Company warns staff they could be sacked if they use single-use plastic
A company has told its staff they could be sacked for bringing single-use plastics to work.
Intelligent Hand Dryers (IHD), based in Sheffield, has announced plans to change staff contracts to make having single-use plastics a disciplinary offence.
Under the scheme, employees caught breaching the ban receive three warnings, and could eventually be fired, The Times reports.
Last month, IHD announced a ban on all single-use plastics from its offices, including disposable coffee cups with an inner plastic lining, water bottles and sandwich packets with plastic windows.
Andrew Cameron, 41, the company’s founder, said he frequently lectures his 10 members of staff about wasting paper and switching off lights.
Mr Cameron added that he “drives staff mad” about reducing the company’s environmental impact.
“Staff were creating a lot of waste from going to the supermarket and having a load of unnecessary packaging,” he told the newspaper, and staff were buying meal deals that left the bins overflowing. “It was driving me mad,” he said.
The boss claims his staff were initially supportive of his idea to outlaw single-use plastics but some reportedly didn’t realise there was plastic in coffee cups.
To sweeten the deal, Mr Cameron has provided free cakes and fruit to avoid staff needing to bring in snacks in plastic wrapping.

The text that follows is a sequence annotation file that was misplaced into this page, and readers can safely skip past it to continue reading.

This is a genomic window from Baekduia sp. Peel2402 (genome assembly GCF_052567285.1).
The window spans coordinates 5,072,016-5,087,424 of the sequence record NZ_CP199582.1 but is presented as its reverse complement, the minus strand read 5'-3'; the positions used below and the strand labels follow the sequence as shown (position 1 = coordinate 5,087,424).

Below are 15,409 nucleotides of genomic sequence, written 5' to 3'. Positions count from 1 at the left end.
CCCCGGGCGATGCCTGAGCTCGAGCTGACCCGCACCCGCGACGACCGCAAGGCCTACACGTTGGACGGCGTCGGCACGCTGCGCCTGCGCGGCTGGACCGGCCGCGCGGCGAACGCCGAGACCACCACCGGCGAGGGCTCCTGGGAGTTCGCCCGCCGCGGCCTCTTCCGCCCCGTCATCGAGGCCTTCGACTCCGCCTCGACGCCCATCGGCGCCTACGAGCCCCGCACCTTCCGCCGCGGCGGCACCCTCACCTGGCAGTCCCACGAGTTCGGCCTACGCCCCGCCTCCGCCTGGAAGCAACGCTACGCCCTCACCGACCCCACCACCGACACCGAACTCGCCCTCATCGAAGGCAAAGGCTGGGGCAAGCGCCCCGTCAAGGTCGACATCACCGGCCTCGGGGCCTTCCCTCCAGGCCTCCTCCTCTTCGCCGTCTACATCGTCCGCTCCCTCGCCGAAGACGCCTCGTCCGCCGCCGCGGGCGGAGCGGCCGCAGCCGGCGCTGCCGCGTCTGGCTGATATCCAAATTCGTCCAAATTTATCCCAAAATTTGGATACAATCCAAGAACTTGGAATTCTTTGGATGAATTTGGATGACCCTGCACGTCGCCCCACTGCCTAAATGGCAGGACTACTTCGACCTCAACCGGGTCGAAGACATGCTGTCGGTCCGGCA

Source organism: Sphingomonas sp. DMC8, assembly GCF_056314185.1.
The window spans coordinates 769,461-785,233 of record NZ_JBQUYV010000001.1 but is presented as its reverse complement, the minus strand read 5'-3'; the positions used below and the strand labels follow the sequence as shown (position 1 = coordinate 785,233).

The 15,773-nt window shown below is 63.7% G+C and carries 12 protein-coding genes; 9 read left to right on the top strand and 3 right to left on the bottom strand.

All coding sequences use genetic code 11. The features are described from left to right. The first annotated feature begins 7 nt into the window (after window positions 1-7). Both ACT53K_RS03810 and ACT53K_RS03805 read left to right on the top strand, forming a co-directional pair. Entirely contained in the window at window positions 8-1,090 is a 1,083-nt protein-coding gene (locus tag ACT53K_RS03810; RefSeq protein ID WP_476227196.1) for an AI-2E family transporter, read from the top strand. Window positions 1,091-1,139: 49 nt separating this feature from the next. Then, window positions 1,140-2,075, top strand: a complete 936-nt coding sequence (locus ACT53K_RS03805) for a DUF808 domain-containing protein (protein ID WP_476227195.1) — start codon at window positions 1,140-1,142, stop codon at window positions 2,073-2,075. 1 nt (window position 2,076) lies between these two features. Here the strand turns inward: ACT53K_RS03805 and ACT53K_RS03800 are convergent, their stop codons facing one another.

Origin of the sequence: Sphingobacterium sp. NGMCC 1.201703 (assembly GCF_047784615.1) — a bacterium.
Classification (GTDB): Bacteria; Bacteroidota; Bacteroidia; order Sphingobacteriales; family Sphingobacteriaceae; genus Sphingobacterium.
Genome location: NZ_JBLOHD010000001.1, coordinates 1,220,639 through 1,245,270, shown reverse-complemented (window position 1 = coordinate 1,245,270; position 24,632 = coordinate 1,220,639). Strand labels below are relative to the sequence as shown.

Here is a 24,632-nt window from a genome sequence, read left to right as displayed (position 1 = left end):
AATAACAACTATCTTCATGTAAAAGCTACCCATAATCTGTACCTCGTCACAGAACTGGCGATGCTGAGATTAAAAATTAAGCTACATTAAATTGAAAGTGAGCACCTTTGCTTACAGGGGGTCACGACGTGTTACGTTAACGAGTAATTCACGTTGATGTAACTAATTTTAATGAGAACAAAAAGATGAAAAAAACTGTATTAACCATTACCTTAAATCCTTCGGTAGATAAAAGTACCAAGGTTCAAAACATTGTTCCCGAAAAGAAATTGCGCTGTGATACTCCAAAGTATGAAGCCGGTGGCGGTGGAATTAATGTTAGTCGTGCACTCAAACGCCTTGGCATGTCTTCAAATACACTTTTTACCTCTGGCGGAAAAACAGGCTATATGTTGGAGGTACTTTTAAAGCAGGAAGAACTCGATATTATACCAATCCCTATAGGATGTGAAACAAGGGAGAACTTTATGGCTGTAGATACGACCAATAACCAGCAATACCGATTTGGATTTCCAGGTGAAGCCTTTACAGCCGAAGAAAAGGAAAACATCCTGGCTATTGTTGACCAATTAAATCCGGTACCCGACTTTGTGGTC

He now says he wouldn’t feel bad about firing a member of staff who breached his rules as they would “basically be saying I don’t care about the mentality of this business” and what it’s trying to achieve.
Last year the EU announced a continent-wide ban on single-use plastics starting in 2021.
A range of plastic items including straws, cotton wool buds, plastic plates, balloon sticks and polystyrene fast food containers will be banned from the EU market in a bid to tackle marine pollution.
There are more than 150 million tonnes of plastic in the oceans, entangling wildlife, polluting beaches and being eaten by creatures such as sea turtles, with impacts on their nutrition and exposure to chemicals, the European Parliament said.
They can also be eaten by fish which are caught for human consumption, with as yet unknown consequences for people’s health.
Article & Image Source: i News